Conversely, sharing the myths and their meanings with everyone else does not necessarily mean they will become diluted by the dominant culture.  Perhaps instead the reverse will happen, and the majority will be changed—for the better—by the minority.
I accept that this is a view that comes straight out of a majority culture.  But that does not necessarily mean it is invalid.
Another question is who should define who is in a group, and therefore permitted access to its stories; and who is out of the group and barred from deeper knowledge? Keene and the commenters complain at the constant demands from outsiders that they explain and justify themselves:

No one has the inherent right to demand to know the private worlds of any individual, or group, just because they decide that they want to know.

I think that anyone has the right to ask, even if their request is rebuffed.  The myths of the Navajo or the Cherokee are parts of human history and therefore part of my culture as a human being. Why limit the knowledge and the value to just people within the group? Do we grant the right to know only to the Navajo and exclude the Cherokees? Or do we allow access to all indigenous people, to the exclusion of those of European immigrant heritage? Or maybe all North Americans allowed, but not those hailing from other continents?
On this side of the Atlantic, the impending referendum on Britain’s membership of the EU is an excellent reminder of the various circles of identity we all have: it’s possible for someone to be a Londoner, English, British, Indian, European and Human, and to be proud of (aspects of) all those histories.
Why can’t I engage with other human stories too?  If a white man from the UK hears the full, ancient story of the Navajo ‘skin-walkers’ (which, at least according to the Wikipedia page, is fascinating in its moral ambiguity) why can’t he take it on as part of his culture, his moral compass, his human identity?
Great art, and in particular great literature, can make this happen: Finding universal lessons and human truths in the highly particular stories of people who exist in a given place and time.
By this measure, JK Rowling’s short ‘History of Magic in North America’ fails.  But I do not think that this failure means other writers should not explore the stories of the Navajo and other North American cultures, in the hope that readers around the world will appreciate and celebrate them.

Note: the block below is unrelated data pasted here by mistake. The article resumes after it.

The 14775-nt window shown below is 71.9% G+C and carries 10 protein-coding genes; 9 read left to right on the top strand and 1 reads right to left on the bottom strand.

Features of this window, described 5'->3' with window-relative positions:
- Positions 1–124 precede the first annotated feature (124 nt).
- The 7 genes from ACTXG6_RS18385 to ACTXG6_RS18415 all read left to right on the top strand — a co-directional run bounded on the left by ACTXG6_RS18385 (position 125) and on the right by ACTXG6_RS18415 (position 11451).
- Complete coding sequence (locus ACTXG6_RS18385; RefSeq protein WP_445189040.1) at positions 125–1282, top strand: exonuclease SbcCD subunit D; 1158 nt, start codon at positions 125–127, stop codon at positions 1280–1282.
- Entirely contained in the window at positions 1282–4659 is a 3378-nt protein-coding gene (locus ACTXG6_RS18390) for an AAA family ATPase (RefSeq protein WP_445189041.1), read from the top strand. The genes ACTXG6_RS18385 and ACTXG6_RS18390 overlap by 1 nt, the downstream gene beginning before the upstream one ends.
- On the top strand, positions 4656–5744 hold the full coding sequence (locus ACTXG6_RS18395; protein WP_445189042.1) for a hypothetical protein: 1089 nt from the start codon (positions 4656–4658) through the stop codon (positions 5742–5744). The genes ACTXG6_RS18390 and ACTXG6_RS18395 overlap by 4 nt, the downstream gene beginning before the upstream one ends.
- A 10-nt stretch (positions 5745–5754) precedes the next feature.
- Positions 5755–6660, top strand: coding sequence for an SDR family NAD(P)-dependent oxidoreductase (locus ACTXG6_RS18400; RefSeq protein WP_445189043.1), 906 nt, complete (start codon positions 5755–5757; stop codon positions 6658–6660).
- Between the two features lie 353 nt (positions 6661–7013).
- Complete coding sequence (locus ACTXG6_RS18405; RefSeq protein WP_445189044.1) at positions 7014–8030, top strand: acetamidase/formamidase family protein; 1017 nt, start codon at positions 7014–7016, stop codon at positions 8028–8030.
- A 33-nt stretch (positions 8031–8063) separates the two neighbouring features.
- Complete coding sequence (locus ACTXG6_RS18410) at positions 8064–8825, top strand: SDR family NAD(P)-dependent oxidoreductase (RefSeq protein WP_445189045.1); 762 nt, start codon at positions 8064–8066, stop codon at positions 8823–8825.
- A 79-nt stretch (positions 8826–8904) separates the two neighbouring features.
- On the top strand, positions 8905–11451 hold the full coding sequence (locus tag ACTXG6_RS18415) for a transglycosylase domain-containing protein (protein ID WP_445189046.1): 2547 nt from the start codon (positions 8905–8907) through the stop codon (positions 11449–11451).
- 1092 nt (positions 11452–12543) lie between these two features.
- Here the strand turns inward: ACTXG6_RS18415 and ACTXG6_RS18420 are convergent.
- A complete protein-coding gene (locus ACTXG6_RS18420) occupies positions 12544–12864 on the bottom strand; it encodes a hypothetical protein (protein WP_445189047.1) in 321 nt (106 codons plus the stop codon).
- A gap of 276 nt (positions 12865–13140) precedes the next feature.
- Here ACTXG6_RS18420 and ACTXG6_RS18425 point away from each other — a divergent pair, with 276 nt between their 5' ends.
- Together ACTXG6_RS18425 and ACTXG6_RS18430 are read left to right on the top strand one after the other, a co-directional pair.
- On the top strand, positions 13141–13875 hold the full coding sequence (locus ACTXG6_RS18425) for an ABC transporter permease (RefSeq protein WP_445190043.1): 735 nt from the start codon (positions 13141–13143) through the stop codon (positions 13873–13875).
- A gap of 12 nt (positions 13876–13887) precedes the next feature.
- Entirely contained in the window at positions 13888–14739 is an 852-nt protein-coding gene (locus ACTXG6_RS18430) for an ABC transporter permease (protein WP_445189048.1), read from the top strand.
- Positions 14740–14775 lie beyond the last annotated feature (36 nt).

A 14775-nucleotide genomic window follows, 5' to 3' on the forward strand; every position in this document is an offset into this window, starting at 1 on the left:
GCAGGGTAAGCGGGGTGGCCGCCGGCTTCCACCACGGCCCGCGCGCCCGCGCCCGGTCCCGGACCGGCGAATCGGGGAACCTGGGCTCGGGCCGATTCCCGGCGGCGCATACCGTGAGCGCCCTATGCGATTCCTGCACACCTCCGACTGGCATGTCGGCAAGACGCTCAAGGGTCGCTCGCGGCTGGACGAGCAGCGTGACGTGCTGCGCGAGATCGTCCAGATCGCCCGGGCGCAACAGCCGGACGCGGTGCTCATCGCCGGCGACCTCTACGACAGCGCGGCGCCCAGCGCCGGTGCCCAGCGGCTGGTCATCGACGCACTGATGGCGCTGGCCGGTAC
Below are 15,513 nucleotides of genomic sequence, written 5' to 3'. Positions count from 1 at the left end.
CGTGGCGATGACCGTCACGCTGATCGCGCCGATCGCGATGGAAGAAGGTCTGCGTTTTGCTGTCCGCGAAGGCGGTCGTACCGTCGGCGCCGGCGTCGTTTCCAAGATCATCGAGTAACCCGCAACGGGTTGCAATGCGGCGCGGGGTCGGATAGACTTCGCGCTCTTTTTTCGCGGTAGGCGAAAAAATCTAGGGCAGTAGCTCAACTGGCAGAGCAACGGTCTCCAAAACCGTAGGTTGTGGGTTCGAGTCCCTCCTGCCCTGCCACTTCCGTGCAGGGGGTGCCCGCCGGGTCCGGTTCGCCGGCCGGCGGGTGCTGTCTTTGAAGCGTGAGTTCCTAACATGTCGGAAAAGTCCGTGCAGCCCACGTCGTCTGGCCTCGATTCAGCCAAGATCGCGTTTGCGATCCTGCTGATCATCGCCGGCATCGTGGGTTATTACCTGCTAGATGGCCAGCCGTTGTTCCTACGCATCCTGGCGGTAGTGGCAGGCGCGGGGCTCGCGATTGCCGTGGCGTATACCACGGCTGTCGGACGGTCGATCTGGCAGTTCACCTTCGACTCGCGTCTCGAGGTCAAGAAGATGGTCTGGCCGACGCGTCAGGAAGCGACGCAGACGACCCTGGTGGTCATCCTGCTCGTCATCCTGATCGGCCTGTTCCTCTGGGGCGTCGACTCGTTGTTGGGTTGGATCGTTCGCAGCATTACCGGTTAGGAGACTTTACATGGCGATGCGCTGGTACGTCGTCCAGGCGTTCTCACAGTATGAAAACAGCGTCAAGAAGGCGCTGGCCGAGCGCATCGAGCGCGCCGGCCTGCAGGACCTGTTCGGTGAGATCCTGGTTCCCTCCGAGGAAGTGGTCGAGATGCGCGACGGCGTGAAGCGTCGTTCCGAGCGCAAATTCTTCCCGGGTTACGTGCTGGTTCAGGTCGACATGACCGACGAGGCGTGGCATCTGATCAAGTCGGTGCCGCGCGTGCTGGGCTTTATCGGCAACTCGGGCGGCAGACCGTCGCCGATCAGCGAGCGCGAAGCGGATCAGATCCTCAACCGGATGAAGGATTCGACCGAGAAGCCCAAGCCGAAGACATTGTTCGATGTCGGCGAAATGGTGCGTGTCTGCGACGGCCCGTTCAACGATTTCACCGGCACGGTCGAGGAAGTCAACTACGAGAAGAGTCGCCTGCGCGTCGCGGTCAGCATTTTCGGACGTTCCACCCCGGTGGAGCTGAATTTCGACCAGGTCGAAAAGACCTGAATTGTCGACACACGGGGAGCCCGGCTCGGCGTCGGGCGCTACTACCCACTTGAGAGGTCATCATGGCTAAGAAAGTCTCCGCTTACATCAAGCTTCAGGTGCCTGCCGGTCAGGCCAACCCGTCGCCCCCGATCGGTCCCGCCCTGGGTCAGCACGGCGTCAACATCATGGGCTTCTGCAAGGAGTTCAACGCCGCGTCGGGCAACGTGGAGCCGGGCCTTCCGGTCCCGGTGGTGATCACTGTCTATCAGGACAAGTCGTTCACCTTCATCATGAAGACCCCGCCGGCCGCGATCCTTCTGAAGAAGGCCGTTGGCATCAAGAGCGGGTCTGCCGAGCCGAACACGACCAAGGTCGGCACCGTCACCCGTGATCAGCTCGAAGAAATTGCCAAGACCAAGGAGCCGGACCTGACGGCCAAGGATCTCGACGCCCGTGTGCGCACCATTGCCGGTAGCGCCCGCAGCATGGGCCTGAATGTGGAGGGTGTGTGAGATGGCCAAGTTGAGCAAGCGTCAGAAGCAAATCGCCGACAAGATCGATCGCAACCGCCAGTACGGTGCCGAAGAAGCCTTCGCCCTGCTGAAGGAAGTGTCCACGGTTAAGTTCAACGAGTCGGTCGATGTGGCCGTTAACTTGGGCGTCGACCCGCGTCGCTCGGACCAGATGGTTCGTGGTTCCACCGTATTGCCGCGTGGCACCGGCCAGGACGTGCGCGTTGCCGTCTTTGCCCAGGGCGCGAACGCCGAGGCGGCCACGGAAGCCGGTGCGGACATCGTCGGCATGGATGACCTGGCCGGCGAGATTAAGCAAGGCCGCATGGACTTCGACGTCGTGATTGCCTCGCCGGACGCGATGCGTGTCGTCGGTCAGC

5 Replies to “Harry Potter and the Ethnographic Refusal”

  1. “”By this measure, JK Rowling’s short ‘History of Magic in North America’ fails. “”
    It seems a silly way to measure things. You don’t seem to have even read the piece in question before passing judgement.
    Do you normally think that subjects of writing deserve a Heckler’s Veto by default? Or only when they are of a specific degree of ‘marginalized’?

    1. Who said anything about a veto? The subjects of writing certainly don’t have a veto, heckler or otherwise. But they certainly have the right to complain if they feel that they have been misrepresented or that the writing impacts negatively upon them.
      And yes, of course I read the Rowling piece! I too felt it was a bit ‘off’ – simplistic and obvious. Dr Keene’s critique crystallised my unease.

      1. It seems remarkable that no one has ever considered prior depictions of native american people to be “off” until some academic decided to whine to the press about it.
        Somehow ‘Last of the Mohicans’ was still taught in High Schools, and Disney’s ‘Pocahontas’ avoided censure for decades.
        My point was simply to note that you seem to have taken nothing into consideration except the complaint of a single individual, and determined this to be significant of the view of an entire racial-minority. Certainly individuals are free to complain. That you seem to treat it more seriously than any attempt at critical review of the work itself is what is notable. Simply announcing a racial grievance does not by-default discredit other people’s work.